Updated: Sep 5
Often our days start like the two-minute drill in a football game. The clock is running. There is no huddle. It is one play after another. We’re under the gun and our only hope is to push through and somehow pull out a victory in the final seconds of the day. There is more to do than we can possibly accomplish. We’re stressed. We feel like we are running behind before the day every begins. Our day is jacked right from the start. Sometimes the two minute drill is necessary and can be effective. And we all know it’s a one-off tactic and not a strategy.
The end of the day can also be the same way. The hours of the day are waning and we didn’t accomplish anything close to what we had hoped. And we’ve all heard the tired cliche that “hope is not a strategy.” We didn’t even touch that important priority we wanted to finish. We were derailed by the “urgent.” Those “have you got a minute” impromptus consumed the better part of the afternoon. Once home, the thought of a little quiet time quickly gets squashed by texts, emails and urgencies on the homefront.
Often, without realizing it and certainly beyond our intention, we become driven by crisis mode and our leadership style can morph into one never ending two-minute drill on a slow clock.
Enter “The Most Important Hour of the Day.” It’s not a morning routine nor an evening routine. Although I am a big fan of routines. Rather it is an intentional reservation of 30 minutes each morning and 30 minutes each evening to intentionally take control of the day and to assess your performance at the end of the day.
The Morning 30
Let’s start the day with intention. Before looking at the emails, checking texts or listening to the news, set up your day.
5 Minutes Practice some mindfulness, express a little gratitude, practice your spirituality and exercise a mind dump. The idea is to build in a energy buffer and wind your mind down before it ever begins.
10 minutes Inspirational reading or audio. Check into some positive thought or motivation for the day. Could be a podcast, could be a book of quotes. The idea is to set the tone for your day. One of forward movement and accomplishment.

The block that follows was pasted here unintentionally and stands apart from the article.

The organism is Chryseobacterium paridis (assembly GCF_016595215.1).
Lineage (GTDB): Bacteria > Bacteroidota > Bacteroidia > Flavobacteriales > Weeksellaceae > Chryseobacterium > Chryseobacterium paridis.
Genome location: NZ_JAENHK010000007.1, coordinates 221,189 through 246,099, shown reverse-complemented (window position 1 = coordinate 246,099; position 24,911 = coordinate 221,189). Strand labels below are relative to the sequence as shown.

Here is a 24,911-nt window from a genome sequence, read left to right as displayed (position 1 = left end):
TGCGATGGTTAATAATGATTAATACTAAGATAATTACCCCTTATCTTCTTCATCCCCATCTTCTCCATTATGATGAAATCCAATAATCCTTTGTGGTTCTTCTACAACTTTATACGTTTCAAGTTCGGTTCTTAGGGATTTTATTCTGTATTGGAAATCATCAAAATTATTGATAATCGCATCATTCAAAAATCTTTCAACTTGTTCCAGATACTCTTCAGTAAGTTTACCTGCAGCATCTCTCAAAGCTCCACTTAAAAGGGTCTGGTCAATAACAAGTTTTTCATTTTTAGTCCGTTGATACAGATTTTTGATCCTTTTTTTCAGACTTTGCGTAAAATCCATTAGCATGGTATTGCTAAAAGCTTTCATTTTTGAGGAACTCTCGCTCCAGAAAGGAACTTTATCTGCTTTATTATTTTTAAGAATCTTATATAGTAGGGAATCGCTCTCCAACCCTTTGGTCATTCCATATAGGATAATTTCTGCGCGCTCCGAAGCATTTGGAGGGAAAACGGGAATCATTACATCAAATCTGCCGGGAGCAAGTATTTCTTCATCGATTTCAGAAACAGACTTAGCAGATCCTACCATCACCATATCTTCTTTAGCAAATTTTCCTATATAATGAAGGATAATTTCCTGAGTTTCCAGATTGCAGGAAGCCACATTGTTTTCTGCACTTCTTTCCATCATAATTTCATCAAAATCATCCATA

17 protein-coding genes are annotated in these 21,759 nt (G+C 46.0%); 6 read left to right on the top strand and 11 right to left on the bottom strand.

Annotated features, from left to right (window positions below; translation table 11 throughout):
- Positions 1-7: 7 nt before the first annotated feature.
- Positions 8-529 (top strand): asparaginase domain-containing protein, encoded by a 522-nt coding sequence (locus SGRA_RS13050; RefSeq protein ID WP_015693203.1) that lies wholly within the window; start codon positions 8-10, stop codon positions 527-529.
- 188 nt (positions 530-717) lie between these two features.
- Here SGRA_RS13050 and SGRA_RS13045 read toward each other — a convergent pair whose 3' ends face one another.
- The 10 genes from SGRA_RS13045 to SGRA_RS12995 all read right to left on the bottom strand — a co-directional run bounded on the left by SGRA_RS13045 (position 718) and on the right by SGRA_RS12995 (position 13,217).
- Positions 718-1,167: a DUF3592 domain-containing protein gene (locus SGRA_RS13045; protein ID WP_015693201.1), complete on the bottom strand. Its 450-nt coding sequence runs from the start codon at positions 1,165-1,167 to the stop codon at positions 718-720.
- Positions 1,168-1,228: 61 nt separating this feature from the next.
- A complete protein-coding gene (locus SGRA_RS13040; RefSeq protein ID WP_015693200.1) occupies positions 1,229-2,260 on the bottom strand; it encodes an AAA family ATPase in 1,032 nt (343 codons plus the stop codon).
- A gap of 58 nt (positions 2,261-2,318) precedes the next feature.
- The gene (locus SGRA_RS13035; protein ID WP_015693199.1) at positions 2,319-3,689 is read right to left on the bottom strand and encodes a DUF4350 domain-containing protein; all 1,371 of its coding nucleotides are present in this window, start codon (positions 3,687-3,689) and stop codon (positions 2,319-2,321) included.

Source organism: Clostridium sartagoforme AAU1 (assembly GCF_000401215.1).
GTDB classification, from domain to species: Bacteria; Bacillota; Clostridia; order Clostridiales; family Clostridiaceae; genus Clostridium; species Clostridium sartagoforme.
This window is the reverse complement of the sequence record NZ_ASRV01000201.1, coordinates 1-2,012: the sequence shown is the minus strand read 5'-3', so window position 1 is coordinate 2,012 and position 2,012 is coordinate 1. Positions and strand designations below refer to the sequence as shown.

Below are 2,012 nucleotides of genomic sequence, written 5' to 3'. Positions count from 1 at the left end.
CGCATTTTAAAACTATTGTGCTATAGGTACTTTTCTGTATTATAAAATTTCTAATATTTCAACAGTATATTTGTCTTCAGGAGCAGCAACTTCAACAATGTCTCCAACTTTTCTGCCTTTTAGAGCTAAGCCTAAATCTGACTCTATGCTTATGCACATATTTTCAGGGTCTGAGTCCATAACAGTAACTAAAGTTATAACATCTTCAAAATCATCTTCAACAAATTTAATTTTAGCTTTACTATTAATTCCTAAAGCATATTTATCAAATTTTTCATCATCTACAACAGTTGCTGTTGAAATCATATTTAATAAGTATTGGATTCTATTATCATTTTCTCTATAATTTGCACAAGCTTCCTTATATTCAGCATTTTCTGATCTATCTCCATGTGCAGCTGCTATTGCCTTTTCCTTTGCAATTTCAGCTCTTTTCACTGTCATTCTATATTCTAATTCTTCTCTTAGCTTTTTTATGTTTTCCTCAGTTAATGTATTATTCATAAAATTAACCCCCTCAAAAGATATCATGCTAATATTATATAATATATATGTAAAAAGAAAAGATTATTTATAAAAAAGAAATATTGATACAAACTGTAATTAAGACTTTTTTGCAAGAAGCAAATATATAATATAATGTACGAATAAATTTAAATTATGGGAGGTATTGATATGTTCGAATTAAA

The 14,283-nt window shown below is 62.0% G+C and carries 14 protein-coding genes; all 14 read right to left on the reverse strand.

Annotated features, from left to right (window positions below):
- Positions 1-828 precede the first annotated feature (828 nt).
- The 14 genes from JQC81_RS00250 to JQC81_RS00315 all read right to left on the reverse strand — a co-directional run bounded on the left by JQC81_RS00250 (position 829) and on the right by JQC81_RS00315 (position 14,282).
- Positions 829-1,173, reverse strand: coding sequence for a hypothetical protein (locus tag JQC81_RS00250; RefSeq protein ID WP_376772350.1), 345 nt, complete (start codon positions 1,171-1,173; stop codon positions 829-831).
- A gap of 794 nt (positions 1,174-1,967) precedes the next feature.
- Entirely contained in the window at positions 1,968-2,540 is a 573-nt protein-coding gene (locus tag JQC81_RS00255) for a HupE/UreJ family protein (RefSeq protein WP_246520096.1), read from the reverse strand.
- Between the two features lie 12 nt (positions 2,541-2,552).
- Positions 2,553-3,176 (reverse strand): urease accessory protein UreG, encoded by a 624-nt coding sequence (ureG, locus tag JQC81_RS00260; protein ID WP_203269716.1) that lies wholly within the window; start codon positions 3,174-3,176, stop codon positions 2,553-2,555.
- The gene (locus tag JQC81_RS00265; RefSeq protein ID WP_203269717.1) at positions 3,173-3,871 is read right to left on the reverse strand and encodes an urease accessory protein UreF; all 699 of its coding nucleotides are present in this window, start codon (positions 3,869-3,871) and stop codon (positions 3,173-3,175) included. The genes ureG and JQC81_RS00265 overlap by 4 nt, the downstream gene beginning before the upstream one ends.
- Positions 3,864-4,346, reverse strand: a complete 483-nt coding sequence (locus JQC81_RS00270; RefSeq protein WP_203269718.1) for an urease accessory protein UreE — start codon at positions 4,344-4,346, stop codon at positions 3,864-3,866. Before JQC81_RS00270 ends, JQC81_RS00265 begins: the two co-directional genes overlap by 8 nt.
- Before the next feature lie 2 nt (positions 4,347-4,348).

5 Minutes Check your values and goals. Pick one to give a little extra focus toward today. This keeps your most important mission front and center on your radar.
10 minutes Set your intentions for the day and block out the time for what is most important. This is your game plan to eliminate the need for a two-minute drill. Then summon the discipline during the day to get what’s most important done.
The Evening 30
The day is over. It’s time for the post game review. Did you control the day or did it control you?
5 Minutes Destress. Take five and simply chill out for a few. End with the same way you started. Practice a little mindfulness, spirituality, gratitude and a mind dump to spill out those thoughts and undone tasks in your head. You are intentionally winding down.
10 minutes Recap the day: Journal your wins and challenges. It’s important to keep score. Peter Drucker said it best “what gets measured, gets done.” We are looking for small wins and consistent incremental progress toward what is most important to you.
5 minutes Check the home front. What is most important here. Practice the 7/7 Rule. No business texts, emails or phone calls between 7 pm and 7 am the next morning.
10 minutes Review your values and goals. Were your actions today consistent with the person you want to be, the company you want to build and the life you want to live.
It’s not a fool-proof system. What is? However, those 30 minutes can comprise the most important hour of your day because it puts you in control and increases your awareness to the many distractions and urgencies that can and will pull you off your game.